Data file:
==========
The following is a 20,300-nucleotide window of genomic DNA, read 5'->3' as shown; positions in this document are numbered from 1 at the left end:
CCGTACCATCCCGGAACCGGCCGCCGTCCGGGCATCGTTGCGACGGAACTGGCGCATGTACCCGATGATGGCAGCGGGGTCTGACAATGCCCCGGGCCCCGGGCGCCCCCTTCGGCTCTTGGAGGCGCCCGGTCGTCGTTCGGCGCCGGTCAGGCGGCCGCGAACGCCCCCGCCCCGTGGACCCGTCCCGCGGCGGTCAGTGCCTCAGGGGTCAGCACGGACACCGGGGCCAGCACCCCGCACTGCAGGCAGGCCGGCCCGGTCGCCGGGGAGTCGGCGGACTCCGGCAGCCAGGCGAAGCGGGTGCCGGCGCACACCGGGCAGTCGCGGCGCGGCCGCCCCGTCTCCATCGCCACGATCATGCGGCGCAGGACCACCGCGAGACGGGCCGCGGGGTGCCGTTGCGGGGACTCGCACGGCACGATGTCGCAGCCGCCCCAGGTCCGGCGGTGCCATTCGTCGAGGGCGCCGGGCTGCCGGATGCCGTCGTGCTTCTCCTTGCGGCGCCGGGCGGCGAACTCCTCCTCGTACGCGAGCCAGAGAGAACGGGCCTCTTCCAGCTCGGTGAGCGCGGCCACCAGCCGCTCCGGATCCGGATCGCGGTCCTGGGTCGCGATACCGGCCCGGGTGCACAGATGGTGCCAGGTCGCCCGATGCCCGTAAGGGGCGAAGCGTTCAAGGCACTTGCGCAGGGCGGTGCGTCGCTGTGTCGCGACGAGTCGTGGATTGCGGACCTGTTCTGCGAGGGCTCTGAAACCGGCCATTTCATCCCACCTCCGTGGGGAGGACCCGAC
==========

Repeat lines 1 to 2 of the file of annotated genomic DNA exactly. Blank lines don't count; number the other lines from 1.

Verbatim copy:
The following is a 20,300-nucleotide window of genomic DNA, read 5'->3' as shown; positions in this document are numbered from 1 at the left end:
CCGTACCATCCCGGAACCGGCCGCCGTCCGGGCATCGTTGCGACGGAACTGGCGCATGTACCCGATGATGGCAGCGGGGTCTGACAATGCCCCGGGCCCCGGGCGCCCCCTTCGGCTCTTGGAGGCGCCCGGTCGTCGTTCGGCGCCGGTCAGGCGGCCGCGAACGCCCCCGCCCCGTGGACCCGTCCCGCGGCGGTCAGTGCCTCAGGGGTCAGCACGGACACCGGGGCCAGCACCCCGCACTGCAGGCAGGCCGGCCCGGTCGCCGGGGAGTCGGCGGACTCCGGCAGCCAGGCGAAGCGGGTGCCGGCGCACACCGGGCAGTCGCGGCGCGGCCGCCCCGTCTCCATCGCCACGATCATGCGGCGCAGGACCACCGCGAGACGGGCCGCGGGGTGCCGTTGCGGGGACTCGCACGGCACGATGTCGCAGCCGCCCCAGGTCCGGCGGTGCCATTCGTCGAGGGCGCCGGGCTGCCGGATGCCGTCGTGCTTCTCCTTGCGGCGCCGGGCGGCGAACTCCTCCTCGTACGCGAGCCAGAGAGAACGGGCCTCTTCCAGCTCGGTGAGCGCGGCCACCAGCCGCTCCGGATCCGGATCGCGGTCCTGGGTCGCGATACCGGCCCGGGTGCACAGATGGTGCCAGGTCGCCCGATGCCCGTAAGGGGCGAAGCGTTCAAGGCACTTGCGCAGGGCGGTGCGTCGCTGTGTCGCGACGAGTCGTGGATTGCGGACCTGTTCTGCGAGGGCTCTGAAACCGGCCATTTCATCCCACCTCCGTGGGGAGGACCCGAC